Thursday, February 07, 2008

More on McCain from National Review

  • Conservative Sense & Sensibility
    ... Senator McCain may have some liberal positions, but he is not a liberal. He is a conservative with some liberal positions. But on life, taxes, and national defense, his record is, in fact, very strong...

  • Honor Politics
    ... Indeed, McCain seems ill-suited to articulate and champion a positive ideology, as conservatives generally understand the term. He is obviously devoted to his country and deeply committed to an ideal of honor, and he can be quite effective at expressing both of these profound passions. But, beyond them, he does not really seem to have a vision of what politics should aim to achieve, only of what he is angry about and wants to oppose; and most of the things that anger him do so as violations of honor, not of political principle or ideology.

    That is where the misguided passion for campaign-finance reform comes from. It is why, when he moves from the generality of opposing earmarks to a specific example of egregious federal spending, just about the only one he calls up is a corrupt Pentagon deal with Boeing. I have the strong impression (first developed in a lengthy meeting on the subject with McCain himself) that his support for embryo-destructive stem-cell research — breaking with an otherwise spotless pro-life record — is driven by a personal commitment to Nancy Reagan, and nothing else; a matter of honor. He often explains his roots in conservatism in similar terms: as having first developed out of a personal loyalty to Ronald Reagan, who stood by him and his fellow POWs and worked to make sure America did not forget them. McCain does not seem to care about political “issues” the way most political people do...
    (emphasis added)

  • What McCain Should Say at CPAC
    Democrats think they have John McCain in a trap. He is going to have to spend the time immediately following his clinching of the nomination trying to win over Republican voters to his right. That’s time he won’t spend appealing to independent voters. He could even alienate those independents while courting conservatives.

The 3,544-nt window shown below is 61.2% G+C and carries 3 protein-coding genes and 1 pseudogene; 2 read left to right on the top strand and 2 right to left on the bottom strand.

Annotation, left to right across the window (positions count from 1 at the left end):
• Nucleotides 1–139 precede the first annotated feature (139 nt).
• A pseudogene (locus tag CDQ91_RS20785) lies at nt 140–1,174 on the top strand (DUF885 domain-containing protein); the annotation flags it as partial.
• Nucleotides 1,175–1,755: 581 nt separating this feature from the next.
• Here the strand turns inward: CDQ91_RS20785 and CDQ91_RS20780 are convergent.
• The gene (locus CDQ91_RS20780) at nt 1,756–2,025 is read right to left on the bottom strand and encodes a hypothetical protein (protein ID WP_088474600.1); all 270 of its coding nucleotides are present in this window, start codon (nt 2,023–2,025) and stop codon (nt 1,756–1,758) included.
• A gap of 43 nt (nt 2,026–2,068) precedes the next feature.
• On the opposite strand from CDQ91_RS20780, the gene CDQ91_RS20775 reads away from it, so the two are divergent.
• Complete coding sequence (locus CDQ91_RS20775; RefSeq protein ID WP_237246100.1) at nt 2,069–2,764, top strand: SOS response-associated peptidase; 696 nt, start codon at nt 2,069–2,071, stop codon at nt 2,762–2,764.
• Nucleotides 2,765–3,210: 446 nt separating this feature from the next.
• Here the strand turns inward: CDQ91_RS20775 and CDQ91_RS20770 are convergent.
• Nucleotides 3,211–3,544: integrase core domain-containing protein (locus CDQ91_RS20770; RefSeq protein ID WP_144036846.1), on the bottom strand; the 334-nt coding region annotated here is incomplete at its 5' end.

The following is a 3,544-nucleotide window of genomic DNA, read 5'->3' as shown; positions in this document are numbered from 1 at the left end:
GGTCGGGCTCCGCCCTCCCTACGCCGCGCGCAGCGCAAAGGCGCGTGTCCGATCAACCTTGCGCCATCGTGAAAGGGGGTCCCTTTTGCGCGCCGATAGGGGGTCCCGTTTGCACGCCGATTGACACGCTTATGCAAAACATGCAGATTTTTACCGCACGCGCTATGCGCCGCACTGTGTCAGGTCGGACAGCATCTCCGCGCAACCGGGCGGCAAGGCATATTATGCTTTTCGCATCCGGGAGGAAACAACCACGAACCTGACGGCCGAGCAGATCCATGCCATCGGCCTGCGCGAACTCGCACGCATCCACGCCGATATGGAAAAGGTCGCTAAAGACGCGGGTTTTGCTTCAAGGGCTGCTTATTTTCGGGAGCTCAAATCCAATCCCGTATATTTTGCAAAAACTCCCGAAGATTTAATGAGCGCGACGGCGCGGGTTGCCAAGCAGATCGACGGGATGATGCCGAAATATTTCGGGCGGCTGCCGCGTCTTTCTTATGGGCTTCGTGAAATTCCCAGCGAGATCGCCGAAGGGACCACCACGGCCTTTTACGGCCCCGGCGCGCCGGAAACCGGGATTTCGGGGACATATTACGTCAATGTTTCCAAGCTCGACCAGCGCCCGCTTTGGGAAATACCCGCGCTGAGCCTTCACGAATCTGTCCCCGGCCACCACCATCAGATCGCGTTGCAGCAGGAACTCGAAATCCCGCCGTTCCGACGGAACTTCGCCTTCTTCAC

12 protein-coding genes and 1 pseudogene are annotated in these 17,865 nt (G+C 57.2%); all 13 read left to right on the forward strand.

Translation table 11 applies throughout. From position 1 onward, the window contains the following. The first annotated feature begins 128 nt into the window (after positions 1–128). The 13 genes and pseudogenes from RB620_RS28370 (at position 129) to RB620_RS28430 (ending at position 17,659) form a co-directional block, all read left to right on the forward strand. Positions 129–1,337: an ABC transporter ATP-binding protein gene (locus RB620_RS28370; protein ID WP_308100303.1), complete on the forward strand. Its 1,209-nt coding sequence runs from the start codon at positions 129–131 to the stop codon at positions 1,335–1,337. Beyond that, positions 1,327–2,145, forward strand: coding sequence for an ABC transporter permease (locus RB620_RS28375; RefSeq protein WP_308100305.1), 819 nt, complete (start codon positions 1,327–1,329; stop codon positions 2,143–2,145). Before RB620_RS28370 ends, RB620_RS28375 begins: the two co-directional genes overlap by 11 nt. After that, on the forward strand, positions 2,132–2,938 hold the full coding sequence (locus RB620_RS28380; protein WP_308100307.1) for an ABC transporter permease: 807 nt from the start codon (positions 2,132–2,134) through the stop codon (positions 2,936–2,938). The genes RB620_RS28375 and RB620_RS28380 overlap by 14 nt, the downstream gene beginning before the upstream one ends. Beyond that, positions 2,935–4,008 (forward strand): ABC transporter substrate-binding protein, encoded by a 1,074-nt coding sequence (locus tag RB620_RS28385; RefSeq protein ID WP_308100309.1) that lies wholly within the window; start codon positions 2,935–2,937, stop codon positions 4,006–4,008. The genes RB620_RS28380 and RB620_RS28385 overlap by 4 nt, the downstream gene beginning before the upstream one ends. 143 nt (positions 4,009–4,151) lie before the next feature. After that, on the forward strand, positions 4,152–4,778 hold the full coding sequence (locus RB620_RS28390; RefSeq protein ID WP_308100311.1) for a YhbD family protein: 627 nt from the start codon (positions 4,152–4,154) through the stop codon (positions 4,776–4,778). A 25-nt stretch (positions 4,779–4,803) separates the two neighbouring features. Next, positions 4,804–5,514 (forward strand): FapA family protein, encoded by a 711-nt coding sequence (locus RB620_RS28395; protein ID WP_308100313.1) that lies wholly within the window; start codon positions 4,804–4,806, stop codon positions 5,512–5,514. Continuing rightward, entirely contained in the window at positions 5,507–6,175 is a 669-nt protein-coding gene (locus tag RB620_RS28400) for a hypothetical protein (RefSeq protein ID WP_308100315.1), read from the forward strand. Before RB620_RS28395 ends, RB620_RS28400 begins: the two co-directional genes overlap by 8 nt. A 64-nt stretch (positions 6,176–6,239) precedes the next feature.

McCain should prove this theory wrong, and he should do it starting at CPAC tomorrow. There are two temptations to resist. The first is for McCain to spend the bulk of the speech burnishing his conservative credentials. He has tried doing that, and a lot of conservatives are still left cold. Besides, what they want to hear isn’t that McCain has a conservative voting record but that he will fight for conservative ideas. The second temptation is to provoke bitter-end conservative resistance and triangulate against it. That would be a dangerous strategy, one that could make fence-sitting conservatives turn against him.

    What McCain should do instead is to take the fight to the Democrats, explaining why he’s against Harry Reid’s defeatism, Hillary Clinton’s health-care plan, Nancy Pelosi’s obstructionism on intelligence gathering, Barack Obama’s tax increases, and even Dennis Kucinich’s Department of Peace. Conservatives know that McCain can be a tough political combatant. They want to see him turn those skills on the Democrats. They’re tired of being on the defensive. Even McCain’s opponents in the CPAC crowd will have to applaud as he lays into the Democrats...
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